Ian Brady: Moors Murderer 'would remove feeding tube'
Moors Murderer Ian Brady would remove his own feeding tube while he was on hunger strike, an inquest heard.
Dr Noir Thomas, consultant forensic psychiatrist for Mersey Care, told a hearing at Bootle Town Hall this act was a "symbol of his need to control".
Brady, 79, who tortured and killed five children with Myra Hindley, died at Ashworth Hospital on 15 May.
He died of natural causes unaffected by the hunger strikes, senior coroner Christopher Sumner ruled.
Neglect or self neglect did not contribute to his death, Mr Sumner added.
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No plans for his burial were revealed at the inquest, although Dr Thomas told the hearing that in the final hours of his life Brady "declined chaplaincy".
The forensic psychiatrist also said Brady had asked for his lawyer Robin Makin, who did not attend the hearing, to be notified and locked briefcases he had in his room to be removed.
The cases were sealed by security staff and locked in an office.
There was no evidence heard about what was in them but the BBC understands they were examined by police before being passed to Mr Makin.
During his 32 years in detention, Brady had severe mental disorders and refused medication and therapy, the inquest heard.
Dr Thomas said the child killer's condition had deteriorated in February and then again, significantly, on 24 April.
He said Brady had then removed his own naso-gastric tube on 10 May and it had not been re-sited by staff.
On 14 May, he was assessed by a doctor and found to be nearing the end of his life.
Home Office pathologist Dr Brian Rodgers said Brady died from cor pulmonale, a form of heart failure, secondary to bronchopneumonia and chronic obstructive pulmonary disease, or lung disease.
Dr Rodgers said although Brady had been on hunger strike his body did not look emaciated and "he may well have been eating".
He was jailed in 1966 for the killing of John Kilbride, aged 12, Lesley Ann Downey, 10, and Edward Evans, 17.
In 1985, he also admitted to the murders of Pauline Reade, 16, and Keith Bennett, who was 12, although he was never prosecuted for their deaths.
Brady never revealed where Keith's remains were buried. The boy's mother Winnie Johnson, who died in 2012, had repeatedly pleaded for Brady to do so.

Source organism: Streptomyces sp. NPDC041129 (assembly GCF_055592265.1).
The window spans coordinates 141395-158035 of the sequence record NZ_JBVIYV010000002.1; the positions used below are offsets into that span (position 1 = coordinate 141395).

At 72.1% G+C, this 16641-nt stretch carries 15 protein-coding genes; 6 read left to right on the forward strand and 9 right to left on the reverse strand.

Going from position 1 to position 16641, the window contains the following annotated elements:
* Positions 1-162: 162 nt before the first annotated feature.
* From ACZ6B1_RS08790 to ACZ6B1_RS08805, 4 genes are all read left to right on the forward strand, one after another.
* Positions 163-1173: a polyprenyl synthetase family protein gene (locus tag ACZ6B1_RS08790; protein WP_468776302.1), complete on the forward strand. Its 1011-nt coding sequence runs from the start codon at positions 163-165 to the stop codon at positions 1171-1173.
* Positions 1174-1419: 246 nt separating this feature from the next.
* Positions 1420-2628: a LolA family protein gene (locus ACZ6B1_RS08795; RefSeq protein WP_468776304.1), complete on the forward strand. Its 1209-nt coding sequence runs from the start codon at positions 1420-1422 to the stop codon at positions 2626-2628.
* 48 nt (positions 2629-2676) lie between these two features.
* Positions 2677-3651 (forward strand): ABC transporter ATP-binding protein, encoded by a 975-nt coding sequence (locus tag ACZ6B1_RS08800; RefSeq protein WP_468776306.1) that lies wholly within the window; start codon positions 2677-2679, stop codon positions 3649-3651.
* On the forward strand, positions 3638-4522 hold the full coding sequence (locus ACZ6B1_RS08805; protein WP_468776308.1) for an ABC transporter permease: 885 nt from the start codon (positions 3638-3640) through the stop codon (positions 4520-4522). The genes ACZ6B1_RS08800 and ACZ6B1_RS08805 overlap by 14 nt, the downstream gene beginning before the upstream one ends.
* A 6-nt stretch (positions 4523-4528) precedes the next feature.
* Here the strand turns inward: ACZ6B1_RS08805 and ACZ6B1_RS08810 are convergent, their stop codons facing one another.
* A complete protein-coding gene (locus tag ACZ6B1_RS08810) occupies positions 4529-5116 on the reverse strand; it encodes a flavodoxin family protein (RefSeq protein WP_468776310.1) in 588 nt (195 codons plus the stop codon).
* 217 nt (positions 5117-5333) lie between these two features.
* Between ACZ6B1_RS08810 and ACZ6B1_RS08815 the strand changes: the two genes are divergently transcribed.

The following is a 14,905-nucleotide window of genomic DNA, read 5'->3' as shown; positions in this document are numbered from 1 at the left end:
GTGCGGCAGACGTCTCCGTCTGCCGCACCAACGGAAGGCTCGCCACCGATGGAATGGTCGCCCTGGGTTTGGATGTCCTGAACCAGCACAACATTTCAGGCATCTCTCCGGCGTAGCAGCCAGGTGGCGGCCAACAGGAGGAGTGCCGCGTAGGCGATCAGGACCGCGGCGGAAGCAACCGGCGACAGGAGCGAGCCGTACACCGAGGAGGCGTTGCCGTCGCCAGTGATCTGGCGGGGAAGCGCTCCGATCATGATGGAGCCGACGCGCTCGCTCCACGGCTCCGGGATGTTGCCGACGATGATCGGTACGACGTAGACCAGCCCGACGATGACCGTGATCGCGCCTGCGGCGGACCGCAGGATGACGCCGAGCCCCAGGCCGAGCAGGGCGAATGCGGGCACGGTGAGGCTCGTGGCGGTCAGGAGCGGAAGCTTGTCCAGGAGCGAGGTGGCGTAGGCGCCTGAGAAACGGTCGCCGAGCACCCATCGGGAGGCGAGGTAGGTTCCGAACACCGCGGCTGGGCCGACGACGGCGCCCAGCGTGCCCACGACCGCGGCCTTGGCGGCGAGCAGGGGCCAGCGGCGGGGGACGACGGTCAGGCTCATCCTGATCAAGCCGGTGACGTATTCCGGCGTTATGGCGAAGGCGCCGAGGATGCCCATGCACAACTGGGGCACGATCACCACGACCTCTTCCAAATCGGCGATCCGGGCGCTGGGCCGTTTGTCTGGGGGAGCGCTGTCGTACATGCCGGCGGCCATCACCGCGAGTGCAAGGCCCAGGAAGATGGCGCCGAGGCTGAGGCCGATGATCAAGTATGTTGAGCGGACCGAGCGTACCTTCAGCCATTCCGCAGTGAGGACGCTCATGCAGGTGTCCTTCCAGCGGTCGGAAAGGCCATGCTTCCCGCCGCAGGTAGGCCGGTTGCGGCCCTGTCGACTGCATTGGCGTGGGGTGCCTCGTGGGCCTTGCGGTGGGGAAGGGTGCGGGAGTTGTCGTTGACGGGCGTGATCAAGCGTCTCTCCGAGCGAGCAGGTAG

Keith's brother Alan runs a website, Searching for Keith, in an ongoing attempt to locate his body.
In May, Mr Sumner initially refused to release his body amid fears his ashes would be spread on Saddleworth Moor - where the remains of three of his victims were found.
Brady's body was then released on 18 May to his lawyer who said there was "no likelihood" of his ashes being scattered on the moor.
John Kilbride's brother Terry said he would have "fought tooth and nail" to prevent that.
He believes Brady should be buried in the grounds of Ashworth Hospital.
"It's the best place for him."
Following the ruling, he said: "I have pulmonary disease and know how it affects me... so I imagine it would be a bad way to go. I hope he suffered."
Mr Kilbride said he was annoyed Brady died on John's birthday but said his death did not affect his family as "we're still affected... until the day we die".
He said: "I still have to live without a brother."
Chronic mental illness
However, he said unless Brady "left something... or said something to someone" it means the chances of finding the remains of Keith Bennett were slim.
"I felt for the Bennett family because it was the only hope they had... [Brady] had the ace card, didn't he?"
Born in Glasgow in 1938, Brady later moved to Manchester and died at Ashworth Hospital in Maghull, Merseyside, where he had been detained since 1985.
Brady campaigned for several years to be moved from Ashworth to a Scottish prison, where he would not be force-fed and would be allowed to die.
His request was rejected after Ashworth medical experts said he had chronic mental illness and needed continued care in hospital.